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What is the FODMAP Diet?

Find out about a new diet that can eliminate bloating and other tummy travails.

By
Monica Reinagel, MS, LD/N, CNS
May 21, 2013
Episode #236

What is the FODMAP Diet?

I’ve been getting a lot of questions lately about the FODMAP diet. This awkwardly named diet is often recommended as a way to relieve chronic digestive complaints such as bloating, abdominal pain, gas, excessive burping, diarrhea and constipation. These symptoms are common in people with Irritable Bowel Syndrome (IBS), but lots of people without a formal diagnosis also struggle with them. Although it doesn’t help everyone, the FODMAP diet is actually a real breakthrough, bringing dramatic relief to many who have suffered for years from seemingly untreatable digestive issues.

 

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What are FODMAPs?

FODMAP is an acronym for Fermentable Oligo-, Di-, and Mono-saccharides And Polyols. (You can see why they went for the short version!). And the FODMAP diet is more properly called the Low FODMAPs diet, because the idea is to limit your consumption of these nutrients.

All of these nutrients are in the carbohydrate family; some are sugars (such as lactose and fructose), others are sugar alcohols (such as sorbitol and mannitol), and some are non-digestible fibers (such as fructans and galactans). All occur naturally in whole foods such as fruit, dairy, beans, and grains. Sugar alcohols are also used in more concentrated amounts in food processing to produce sugar-free and diabetic foods.

How Do FODMAPs Affect Digestion?

Different FODMAPs present different issues in digestion. The sugars require specific enzymes for proper digestion and an absence of these enzymes can cause problems. The sugar alcohols are highly osmotic, meaning that they tend to pull water into the digestive tract from the surrounding tissues. The fibers serve as food for your gut bacteria, which digest them via a process of fermentation, producing carbon dioxide in the intestines.

All of this is perfectly natural and--although consuming large amounts of these compounds could lead to digestive discomfort for just about anyone--most people don’t have trouble with the amounts encountered in a typical diet. In fact, some of these nutrients serve beneficial roles, such as acting as prebiotics that foster healthy gut bacteria.

Some folks, however, seem to have a lower tolerance for some or all of the FODMAPs. When they eat more than small amounts of these nutrients, they end up with severe bloating, distention, pain, and all kinds of other miseries. Fortunately, the solution is fairly simple. A low FODMAP diet often solves the problem. Note that it’s usually not necessary to achieve a Zero-FODMAP diet in order to get relief.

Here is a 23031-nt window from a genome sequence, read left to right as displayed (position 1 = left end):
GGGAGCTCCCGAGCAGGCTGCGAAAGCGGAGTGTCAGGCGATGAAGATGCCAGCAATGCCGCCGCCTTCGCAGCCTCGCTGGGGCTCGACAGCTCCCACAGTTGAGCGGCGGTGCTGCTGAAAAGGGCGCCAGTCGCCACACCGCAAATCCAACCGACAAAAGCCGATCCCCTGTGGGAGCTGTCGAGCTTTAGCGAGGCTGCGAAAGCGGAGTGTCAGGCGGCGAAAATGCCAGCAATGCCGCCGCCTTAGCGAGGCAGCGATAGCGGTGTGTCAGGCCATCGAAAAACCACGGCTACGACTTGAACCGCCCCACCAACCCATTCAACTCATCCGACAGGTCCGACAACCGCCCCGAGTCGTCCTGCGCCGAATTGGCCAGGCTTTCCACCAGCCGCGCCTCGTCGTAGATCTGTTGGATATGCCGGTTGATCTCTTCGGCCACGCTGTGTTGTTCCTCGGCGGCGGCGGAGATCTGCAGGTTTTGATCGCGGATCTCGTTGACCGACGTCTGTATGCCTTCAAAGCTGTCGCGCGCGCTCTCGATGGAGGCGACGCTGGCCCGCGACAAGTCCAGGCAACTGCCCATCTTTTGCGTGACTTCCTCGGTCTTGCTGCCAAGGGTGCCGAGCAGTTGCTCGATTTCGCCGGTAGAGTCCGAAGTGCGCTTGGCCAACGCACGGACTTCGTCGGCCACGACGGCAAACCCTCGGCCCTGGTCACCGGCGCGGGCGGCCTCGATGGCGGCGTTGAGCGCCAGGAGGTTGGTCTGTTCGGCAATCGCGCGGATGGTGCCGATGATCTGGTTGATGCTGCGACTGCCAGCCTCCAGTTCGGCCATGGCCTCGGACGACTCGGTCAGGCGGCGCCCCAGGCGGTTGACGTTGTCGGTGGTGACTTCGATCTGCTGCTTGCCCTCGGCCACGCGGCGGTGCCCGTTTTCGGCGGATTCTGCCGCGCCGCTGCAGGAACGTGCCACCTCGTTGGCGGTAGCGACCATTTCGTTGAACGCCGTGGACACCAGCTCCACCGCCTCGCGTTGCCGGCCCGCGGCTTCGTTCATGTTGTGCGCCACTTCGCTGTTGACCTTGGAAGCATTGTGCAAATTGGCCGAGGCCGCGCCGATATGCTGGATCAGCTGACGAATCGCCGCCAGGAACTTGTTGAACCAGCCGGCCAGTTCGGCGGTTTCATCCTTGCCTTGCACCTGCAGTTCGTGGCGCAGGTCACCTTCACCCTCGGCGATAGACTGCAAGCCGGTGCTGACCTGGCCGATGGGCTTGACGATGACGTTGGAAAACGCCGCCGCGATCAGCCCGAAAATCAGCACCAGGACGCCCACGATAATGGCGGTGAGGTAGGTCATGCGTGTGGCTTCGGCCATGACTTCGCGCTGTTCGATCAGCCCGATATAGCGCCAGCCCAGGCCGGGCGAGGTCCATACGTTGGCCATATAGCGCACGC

Which Foods Contain FODMAPs?

 

Foods that are high in FODMAPs include most dairy products, certain fruits (including apples, pears, cherries, raspberries, watermelons, stone fruit, mango and papaya), certain vegetables (including artichokes, asparagus, cabbage, garlic, and mushrooms), certain grains (including wheat, rye, barley, and spelt), most legumes (including soybeans), certain sweeteners (including honey and agave nectar), and some food additives (such as chicory root, inulin, and xylitol).

Fortunately, there is an equally long list of fruits, vegetables, grains, dairy alternatives, sweeteners, and other foods that are low in FODMAPs. You can find detailed lists of high and low FODMAP foods on the internet. Here’s one that you can print out. There are, of course, also smart phone aps for this as well.

Although there is definitely a learning curve involved, it’s not hard to put together a varied and balanced diet, using only low FODMAP foods. And if it brings blessed relief from long-standing misery, the effort is obviously well worth it. Plus, there’s a good chance that you can eventually reintroduce at least some of these foods.

Life After FODMAPs

One of the reasons that the low FODMAP diet is so strikingly effective is that it casts a fairly wide net. It eliminates several categories of compounds which, together, are responsible for a large share of digestive drama. However, you may only be sensitive to one or two of these compounds and not all of them—in which case you’ve eliminated a bunch of foods that weren’t actually a problem for you.

Once things have calmed down in Tummytown, there’s an opportunity to do some further investigation. You can test your tolerance for different FODMAPs by introducing them one at a time and seeing if symptoms recur. You might, for example, figure out that beans and grains aren’t a problem for you as long as you stay away from dairy. Or, you might establish that fructose malabsorption is your issue and that, as long as you stick to the low fructose fruits and vegetables, everything else is back on the table. And so on.

If you’d like to learn more, here’s a link to an excellent handout prepared by the University of Arizona Campus Health Service. However, I’d also encourage you to work with a qualified nutrition professional.

Keep in Touch

If you have a suggestion for a future show topic or would like to find out about having me speak at your conference or event, send an email to nutrition@quickanddirtytips.com. You can also post comments and questions on my Nutrition Diva Facebook Page. I answer a lot of listener questions in my free weekly newsletter, so if you’ve sent a question my way, be sure you’re signed up to receive that.

Resources

FODMAP Diet Guidelines (University of Arizona Campus Health Services)

Chart of High and Low FODMAP Foods (IBSGroup.org)

 
 
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Man with Stomach Pains image from Shutterstock

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